Steve’s Rule of Mailing Lists

Over the years I have done a large number of direct mail campaigns followed up by telemarketing.  The big question has always been where to buy the list to be mailed, and I have always felt that the quality of the list was much more important than the price I paid for it.  This really is one of those areas where the more you pay the more it's worth.

The reason for this is that the cost per name is considerably less than the cost of the mail piece, and if you buy a cheap list that has a high return rate or where the people you are mailing to died five years ago then it is a false economy. 

When I do a mailing these days, it costs me about $1.25 a piece mailed and then I pay about $2 per name for telemarketing.  I pay about $.20 a name for the list and so every bad address or unqualified name costs me about $3.50.  If I have 5% more mail returned from a bad list than I would from a good list then on a 2500 piece mailing it costs me almost as much as I paid for the list in the first place and I am not getting the coverage I want from my campaign.

It makes sense to engage a list broker to vet and recommend responsive lists for your offer.  You might pay more but you will get lists that have been assiduously updated by the list manager.  You should ask your vendor questions about the expected rate of bad addresses from the list and track what your actual experience is.  If you get more than 5% returns there is a problem with the list.

If your target market is based primarily on geographic and demographic selections, it may make sense to buy a compiled list.  Alternatively, direct response lists can access psychographic segments and are from one source only (for example, the subscriber list of a publication or catalog buyers).  In either case, a list broker can access multiple lists, master files and compiled databases to target your market more effectively.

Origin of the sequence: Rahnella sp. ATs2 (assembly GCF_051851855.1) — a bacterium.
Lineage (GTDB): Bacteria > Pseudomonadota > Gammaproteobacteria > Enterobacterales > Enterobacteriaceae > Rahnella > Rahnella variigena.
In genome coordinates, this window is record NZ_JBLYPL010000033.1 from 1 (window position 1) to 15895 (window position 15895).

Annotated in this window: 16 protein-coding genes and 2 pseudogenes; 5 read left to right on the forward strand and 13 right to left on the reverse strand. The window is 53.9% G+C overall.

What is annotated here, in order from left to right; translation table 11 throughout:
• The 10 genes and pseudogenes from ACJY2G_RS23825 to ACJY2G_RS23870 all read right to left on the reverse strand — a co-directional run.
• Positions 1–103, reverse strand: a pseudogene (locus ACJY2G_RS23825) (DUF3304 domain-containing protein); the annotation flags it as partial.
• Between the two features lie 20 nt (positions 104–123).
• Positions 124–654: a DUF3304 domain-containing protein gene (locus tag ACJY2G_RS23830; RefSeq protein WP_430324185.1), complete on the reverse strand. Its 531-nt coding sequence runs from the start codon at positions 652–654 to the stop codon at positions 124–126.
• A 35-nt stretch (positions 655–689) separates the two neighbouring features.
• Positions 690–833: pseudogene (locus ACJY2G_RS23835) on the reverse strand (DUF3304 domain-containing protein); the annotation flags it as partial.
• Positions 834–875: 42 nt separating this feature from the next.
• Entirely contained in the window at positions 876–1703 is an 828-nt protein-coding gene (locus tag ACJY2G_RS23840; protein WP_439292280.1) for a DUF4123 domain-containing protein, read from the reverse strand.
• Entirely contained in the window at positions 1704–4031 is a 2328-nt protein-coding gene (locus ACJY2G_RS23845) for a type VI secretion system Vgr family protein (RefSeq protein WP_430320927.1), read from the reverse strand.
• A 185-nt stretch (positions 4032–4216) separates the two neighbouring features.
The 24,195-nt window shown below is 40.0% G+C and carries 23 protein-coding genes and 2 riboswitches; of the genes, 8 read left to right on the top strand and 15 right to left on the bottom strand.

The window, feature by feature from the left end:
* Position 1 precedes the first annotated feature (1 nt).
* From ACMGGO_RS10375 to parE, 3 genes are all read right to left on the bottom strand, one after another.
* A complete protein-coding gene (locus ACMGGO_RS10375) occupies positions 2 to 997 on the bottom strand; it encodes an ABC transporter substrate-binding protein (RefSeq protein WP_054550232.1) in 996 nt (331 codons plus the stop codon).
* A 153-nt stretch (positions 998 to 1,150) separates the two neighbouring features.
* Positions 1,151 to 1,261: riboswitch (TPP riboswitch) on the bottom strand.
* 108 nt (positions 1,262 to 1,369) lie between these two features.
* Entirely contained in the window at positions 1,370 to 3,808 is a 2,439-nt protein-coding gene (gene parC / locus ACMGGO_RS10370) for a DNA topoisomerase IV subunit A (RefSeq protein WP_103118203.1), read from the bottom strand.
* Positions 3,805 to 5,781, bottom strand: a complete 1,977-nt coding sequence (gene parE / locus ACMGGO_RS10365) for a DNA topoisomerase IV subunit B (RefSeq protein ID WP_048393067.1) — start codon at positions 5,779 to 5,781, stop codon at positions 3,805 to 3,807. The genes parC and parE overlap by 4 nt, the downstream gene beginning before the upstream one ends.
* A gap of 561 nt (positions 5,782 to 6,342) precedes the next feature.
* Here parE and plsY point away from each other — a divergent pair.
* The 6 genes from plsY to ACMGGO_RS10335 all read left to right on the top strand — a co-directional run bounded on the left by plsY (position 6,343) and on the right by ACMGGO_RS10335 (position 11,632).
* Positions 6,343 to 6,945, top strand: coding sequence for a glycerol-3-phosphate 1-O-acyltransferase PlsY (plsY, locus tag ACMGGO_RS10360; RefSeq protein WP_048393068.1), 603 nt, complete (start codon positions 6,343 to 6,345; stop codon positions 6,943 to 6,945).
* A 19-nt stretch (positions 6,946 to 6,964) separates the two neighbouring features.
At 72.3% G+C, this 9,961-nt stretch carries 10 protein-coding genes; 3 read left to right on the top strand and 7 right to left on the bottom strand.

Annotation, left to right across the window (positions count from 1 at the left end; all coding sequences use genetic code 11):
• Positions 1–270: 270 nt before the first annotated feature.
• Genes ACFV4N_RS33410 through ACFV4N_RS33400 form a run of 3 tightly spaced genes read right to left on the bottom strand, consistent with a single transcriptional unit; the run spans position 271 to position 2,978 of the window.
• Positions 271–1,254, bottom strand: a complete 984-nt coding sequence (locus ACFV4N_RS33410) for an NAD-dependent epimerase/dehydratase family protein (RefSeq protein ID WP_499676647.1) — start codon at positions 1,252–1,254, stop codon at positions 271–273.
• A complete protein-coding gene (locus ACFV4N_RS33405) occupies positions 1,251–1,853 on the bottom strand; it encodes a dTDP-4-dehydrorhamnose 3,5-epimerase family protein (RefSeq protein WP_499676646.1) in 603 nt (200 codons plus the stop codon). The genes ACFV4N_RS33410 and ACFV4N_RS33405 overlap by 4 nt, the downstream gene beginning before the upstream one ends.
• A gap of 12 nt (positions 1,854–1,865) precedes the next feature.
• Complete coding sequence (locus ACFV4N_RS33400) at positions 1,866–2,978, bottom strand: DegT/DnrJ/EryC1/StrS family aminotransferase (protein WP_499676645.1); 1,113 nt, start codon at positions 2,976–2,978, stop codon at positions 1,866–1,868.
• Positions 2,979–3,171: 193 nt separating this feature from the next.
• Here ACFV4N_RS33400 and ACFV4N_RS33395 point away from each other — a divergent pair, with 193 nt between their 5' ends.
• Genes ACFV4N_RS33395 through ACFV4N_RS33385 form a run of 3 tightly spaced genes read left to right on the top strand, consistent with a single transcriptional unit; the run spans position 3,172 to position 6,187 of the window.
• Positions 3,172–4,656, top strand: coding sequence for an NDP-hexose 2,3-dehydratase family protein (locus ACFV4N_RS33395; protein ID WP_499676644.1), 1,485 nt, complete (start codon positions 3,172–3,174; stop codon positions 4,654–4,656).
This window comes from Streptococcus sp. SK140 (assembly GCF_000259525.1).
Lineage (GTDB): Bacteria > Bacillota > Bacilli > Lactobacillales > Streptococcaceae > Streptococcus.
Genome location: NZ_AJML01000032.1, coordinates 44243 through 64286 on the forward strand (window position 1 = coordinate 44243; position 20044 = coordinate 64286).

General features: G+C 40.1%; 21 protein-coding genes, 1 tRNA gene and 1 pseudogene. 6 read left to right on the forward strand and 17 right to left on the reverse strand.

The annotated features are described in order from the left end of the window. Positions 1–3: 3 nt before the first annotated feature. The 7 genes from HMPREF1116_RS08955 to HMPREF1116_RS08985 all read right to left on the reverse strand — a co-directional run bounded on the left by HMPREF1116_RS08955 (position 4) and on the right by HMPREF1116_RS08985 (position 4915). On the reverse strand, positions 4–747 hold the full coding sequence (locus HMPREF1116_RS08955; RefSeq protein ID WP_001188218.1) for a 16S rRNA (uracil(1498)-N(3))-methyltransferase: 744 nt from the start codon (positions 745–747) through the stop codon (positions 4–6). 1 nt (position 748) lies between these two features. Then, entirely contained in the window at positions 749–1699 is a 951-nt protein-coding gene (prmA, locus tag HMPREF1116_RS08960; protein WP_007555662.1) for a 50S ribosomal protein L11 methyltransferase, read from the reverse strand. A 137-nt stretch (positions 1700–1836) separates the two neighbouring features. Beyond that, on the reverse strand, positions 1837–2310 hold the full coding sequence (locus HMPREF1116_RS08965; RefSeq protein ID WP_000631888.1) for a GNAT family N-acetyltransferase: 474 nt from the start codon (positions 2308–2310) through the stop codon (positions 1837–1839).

For example, let’s suppose that you wanted people who were interested in gardening but who also had an interest in model railways (I’m not sure why you would but it’s a good example).  Your list broker could select from a compiled database a list of subscribers to a gardening magazine that were also subscribers to a model railway enthusiast magazine.  

A more practical example for somebody who wants to find high-end consumers might be to buy a list from a credit card provider of people who spend more than $1000 per month on restaurants.

It will cost you more… but see above.